Vassili Danilovich Poyarkov (Василий Данилович Поярков in Russian, ? - after 1668) was the first Russian explorer of the Amur region.
The Russian expansion into Siberia began with the conquest of the Khanate of Sibir in 1582. By 1639 they reached the Pacific 65 miles southeast at the mouth of the Ulya River. East of the Yenisei River there was little land fit for agriculture, except Dauria, the land between the Stanovoy Mountains and the Amur River which was nominally controlled by China. Poyarkov was sent to explore this land.
In 1640 he was in Yakutsk as pismenyy golova (roughly, in charge of records and correspondence). In June 1643, Poyarkov with 133 men started out from Yakutsk. They were sent by the voevoda of Yakutsk, Peter Golovin. Having no idea of the proper route, Poyarkov traveled up the rivers Lena, Aldan, Uchur, Gonam. Delayed by 64 portages, it was early winter before he reached the Stanovoy watershed. Leaving 49 men to overwinter, he pushed south over the mountains in December to reach the upper Zeya River in Daur country, where he found a land of farmers with domestic animals, proper houses and Chinese trade goods who paid tribute to the Manchus who were just starting their conquest of China. He built a winter fort near the mouth of the Umelkan river. To extract supplies from the natives, he employed excessive brutality, thereby provoking their hostility and making supplies harder to get. His men survived on a diet of pine bark, stolen food, stray forest animals and native captives whom they cannibalized.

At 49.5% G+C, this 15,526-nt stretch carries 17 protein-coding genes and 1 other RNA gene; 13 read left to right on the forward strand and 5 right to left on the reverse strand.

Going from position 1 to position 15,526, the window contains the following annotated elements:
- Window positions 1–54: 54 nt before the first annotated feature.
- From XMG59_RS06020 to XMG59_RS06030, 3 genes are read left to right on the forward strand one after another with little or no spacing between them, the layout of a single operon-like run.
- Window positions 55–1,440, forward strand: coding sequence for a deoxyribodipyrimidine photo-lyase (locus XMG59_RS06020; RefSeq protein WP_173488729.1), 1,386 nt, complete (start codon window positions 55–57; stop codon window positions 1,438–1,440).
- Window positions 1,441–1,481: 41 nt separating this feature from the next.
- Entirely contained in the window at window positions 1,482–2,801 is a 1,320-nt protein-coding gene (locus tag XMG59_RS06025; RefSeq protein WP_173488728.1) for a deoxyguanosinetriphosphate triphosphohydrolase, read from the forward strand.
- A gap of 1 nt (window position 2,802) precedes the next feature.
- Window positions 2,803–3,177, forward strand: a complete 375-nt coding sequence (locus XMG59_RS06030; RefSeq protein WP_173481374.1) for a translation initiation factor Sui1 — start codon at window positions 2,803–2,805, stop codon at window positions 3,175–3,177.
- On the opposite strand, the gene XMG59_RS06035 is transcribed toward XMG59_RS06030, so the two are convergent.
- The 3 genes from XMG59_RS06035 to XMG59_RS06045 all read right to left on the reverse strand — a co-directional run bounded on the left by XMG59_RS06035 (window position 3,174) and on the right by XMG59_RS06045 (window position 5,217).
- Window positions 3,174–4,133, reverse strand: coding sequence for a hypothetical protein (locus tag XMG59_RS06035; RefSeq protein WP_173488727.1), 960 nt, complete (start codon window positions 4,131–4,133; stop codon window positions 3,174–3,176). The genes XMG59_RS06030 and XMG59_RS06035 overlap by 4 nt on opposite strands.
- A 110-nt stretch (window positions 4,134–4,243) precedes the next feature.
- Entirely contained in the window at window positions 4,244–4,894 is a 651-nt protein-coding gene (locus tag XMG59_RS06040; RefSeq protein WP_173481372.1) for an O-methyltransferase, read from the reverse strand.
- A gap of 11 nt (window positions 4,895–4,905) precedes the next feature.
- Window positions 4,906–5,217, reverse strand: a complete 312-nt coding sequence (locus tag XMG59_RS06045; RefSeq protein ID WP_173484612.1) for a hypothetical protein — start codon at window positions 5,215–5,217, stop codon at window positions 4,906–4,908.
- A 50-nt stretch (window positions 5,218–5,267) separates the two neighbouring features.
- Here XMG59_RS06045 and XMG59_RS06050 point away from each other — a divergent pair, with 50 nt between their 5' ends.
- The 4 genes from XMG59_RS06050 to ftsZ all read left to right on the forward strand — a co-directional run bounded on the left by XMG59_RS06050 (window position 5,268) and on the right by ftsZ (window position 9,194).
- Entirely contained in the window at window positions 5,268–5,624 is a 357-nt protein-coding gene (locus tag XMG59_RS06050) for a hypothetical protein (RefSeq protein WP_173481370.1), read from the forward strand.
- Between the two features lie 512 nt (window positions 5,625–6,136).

By the spring of 1644 only forty of his men were left alive. Joined now by the overwintering party, they pushed down the Zeya to the Amur. Their reputation having preceded them, they had to fight their way down the Amur through numerous ambushes. By fall they reached the Gilyak country at the mouth of the Amur. With so many enemies behind him, Poyarkov thought it unwise to return by the same route. That winter they built boats and the next spring worked their way up the Sea of Okhotsk coast to the Ulia River and spent the next winter in the huts that had been built by Ivan Moskvitin six years earlier. The next spring, they followed Moskvitin's route along the Maya River back to Yakutsk, arriving almost exactly three years after they left.
Like so many men who helped conquer Siberia, Poyarkov received no reward. His rough ways had made enemies even among his own men. The voevoda of Yakutsk sent him to Moscow for trial and an unknown fate. Whatever the authorities thought of Poyarkov himself, they were happy with the information he supplied. The next Russian expedition to the Amur was led by Yerofei Khabarov in 1650. See also Russian-Manchu border conflicts.
- W Bruce Lincoln, 'The Conquest of a Continent',page 65, citing Akheograficheskaya Kommissia,'Dopolneniia k Aktam Istoricheskim', St Petersburg 1846-72, III, document 12, pp. 52-60
- W. Bruce Lincoln, 'The Conquest of a Continent', 1994